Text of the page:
One of the more offensive moments from Republican presidential candidate Mitt Romney‘s now-infamous hidden camera fundraiser features the former Massachusetts Governor lamenting his father’s accursed birth to American parents, instead of Mexicans, who would have given him a leg up in this presidential election. The remark, made in what Romney thought was a private setting, has gotten a lot of attention, but it should be noted that Romney made similar comments months ago, right out in the open, to a national audience. In fact, the remarks he made on Fox and Friends in January were arguably momre offensive than those he made in “private,” but only marginally so.
Here’s what he said at that May 17 fundraiser:
my dad, you probably know, was the governor of Michigan and was the head of a car company, but he was born in Mexico. And had he been born of Mexican parents I’d have a better shot at winning this, but he was [audience laughs] unfortunately born of Americans living in Mexico. They’d lived there for a number of years, and, uh, I mean I say that jokingly, but it’d be helpful if they’d been Latino…
This is offensive on several levels, not the least of which is the notion that the 74% of Hispanic voters who don’t support Mitt Romney are just put off by Romney’s whiteness, and not his policies, or the fact that he constantly refers to undocumented immigrants as “illegals,” even when he’s on Univision, or any of a dozen other reasons a “normal” voter wouldn’t support him. It’s also a stunning failure, on his part, to acknowledge the tremendous privilege he’s been handed in life, as well as a denial of the challenges that people of color have faced in this country, yes, even in Mitt Romney’s lifetime. Finally, his remark demonstrates a contemptuous disregard for the culture he wishes to exploit, not wanting to be Mexican-American because he appreciates that culture, but simply to peel off some votes.
As cold and dismissive as those remarks were, though, at least he said he really wanted to be part Mexican. When asked by Steve Doocy, in January, if his father’s Mexican connection was helping him with Florida voters, here’s what Romney said:
“You know, I wish I could claim that I’m Hispanic, and it would help me with the Latino community here in Florida and around the country, but my dad was born of American parents living in Mexico.”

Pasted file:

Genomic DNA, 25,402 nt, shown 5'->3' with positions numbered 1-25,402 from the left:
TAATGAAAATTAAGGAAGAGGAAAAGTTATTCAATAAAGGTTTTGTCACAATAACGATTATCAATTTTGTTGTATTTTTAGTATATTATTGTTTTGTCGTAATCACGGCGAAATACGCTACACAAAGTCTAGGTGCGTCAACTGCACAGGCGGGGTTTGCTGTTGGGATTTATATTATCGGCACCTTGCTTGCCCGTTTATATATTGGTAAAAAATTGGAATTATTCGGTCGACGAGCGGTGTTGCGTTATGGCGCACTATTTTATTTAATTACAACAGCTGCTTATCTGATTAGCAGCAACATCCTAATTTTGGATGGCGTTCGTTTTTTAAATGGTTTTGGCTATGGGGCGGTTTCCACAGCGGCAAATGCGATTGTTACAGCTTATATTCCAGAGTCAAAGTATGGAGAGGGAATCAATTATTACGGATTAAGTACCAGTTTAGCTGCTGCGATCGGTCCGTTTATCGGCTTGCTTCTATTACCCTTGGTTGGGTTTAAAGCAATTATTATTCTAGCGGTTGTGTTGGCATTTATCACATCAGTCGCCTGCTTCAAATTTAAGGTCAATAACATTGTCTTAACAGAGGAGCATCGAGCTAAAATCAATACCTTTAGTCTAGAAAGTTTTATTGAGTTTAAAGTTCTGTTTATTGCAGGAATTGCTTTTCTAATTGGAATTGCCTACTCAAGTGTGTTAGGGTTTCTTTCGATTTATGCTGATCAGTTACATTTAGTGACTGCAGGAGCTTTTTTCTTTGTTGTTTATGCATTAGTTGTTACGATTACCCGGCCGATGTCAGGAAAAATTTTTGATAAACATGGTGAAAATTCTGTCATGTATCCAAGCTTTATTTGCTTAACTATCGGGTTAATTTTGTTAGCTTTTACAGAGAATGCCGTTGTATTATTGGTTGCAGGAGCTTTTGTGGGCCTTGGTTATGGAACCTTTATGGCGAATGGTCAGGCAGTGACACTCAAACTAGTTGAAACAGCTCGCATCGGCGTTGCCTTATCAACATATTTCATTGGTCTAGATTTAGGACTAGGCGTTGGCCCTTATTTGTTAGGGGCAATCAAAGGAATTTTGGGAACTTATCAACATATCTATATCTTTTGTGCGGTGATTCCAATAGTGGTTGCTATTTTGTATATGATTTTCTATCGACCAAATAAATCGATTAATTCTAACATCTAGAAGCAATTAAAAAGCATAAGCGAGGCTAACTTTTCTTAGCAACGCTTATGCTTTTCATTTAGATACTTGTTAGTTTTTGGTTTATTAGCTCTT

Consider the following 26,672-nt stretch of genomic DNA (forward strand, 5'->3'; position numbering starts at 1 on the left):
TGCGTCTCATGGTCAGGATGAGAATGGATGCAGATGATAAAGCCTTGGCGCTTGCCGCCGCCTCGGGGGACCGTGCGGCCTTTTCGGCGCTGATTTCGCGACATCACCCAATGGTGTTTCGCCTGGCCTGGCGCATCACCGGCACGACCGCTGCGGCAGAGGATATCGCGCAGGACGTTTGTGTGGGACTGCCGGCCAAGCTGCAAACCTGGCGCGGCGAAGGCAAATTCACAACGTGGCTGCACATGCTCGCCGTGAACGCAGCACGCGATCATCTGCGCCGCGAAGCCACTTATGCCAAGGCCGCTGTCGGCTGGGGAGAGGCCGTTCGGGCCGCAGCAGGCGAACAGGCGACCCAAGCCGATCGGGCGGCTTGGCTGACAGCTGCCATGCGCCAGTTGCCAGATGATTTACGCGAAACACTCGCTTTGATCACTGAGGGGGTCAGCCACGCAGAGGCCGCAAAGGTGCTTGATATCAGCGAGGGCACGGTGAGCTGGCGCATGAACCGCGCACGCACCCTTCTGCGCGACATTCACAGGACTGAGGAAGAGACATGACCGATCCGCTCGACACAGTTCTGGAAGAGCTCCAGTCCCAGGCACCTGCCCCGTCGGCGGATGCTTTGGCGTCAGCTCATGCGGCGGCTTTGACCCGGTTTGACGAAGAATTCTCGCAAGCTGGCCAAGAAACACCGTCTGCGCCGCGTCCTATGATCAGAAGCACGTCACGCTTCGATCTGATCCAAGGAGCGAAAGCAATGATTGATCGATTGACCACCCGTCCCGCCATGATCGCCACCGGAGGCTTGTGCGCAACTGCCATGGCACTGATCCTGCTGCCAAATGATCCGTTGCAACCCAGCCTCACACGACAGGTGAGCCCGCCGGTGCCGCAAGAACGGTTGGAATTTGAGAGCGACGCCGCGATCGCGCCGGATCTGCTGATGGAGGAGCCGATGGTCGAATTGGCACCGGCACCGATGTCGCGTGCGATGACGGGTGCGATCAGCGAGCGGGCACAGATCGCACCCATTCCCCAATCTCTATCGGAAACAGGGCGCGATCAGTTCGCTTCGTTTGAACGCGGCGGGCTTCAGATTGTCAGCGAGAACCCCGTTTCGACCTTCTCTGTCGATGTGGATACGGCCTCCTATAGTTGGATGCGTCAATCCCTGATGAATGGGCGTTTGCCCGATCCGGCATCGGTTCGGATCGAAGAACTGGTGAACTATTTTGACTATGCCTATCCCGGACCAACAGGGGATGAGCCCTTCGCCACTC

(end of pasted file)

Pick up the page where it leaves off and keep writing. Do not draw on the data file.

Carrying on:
Did you catch that? He only wished he could claim that he’s Hispanic. That’s in line with what he told that fundraising audience, but he only implied, to that audience, that the only use he had for Mexican blood was to woo votes from his unthinking “brethren,” whereas he was explicit about that to F&F.
Here’s video of both sets of remarks:
In my view, though, the cherry on Mitt Romney’s racial ignorance/white privilege banana split was his comment about the attack that’s been concocted against Massachusetts candidate for U.S. Senate Elizabeth Warren, whose claim of Native American ancestry has come under attack from conservatives. One of the well-heeled attendees at Romney’s fundraiser, following his remarks about his own non-Mexican lineage, yells out “Pull an Elizabeth Warren!”
Romney explains the controversy the same way a lot of white folks, like Sen. Scott Brown, would. “She’s the woman who’s running for US Senate in Massachusetts,” Romney says, “who said that she’s Cherokee, has put in her application over the years that she’s Cherokee, and Harvard put down that she’s one of their minority faculty members. It turns out that at most she’s 1/32 Cherokee, and even that can’t be proven.”
Now, I don’t know or care if Elizabeth Warren is part Native American, although her explanation at Thursday night’s debate sounded reasonable and convincing. While Warren’s ancestry isn’t convincing enough for Mitt Romney and Sen. Scott Brown, it was enough for her father’s racist family. Believe her or don’t, but to base your attack on a lack of documentation is to display profound ignorance of the fact that underlies Mitt Romney’s offensive desire to exploit Hispanic identity: being a person of color in this country is not some big advantage.
It’s possible there’s little documentation to support Warren’s claim because it isn’t true, but it’s just as possible that it’s because many people of color in the history of this country, if their complexion and circumstances allowed it, would “pass” for white in order to avoid persecution, and even murder, by white people. That’s just one of the many ways that racism has messed with people’s family trees in this country, but that’s something about which Mitt Romney wouldn’t know, or care, and another example of how members of a privileged majority find it easy to ask for papers they, themselves, already have.
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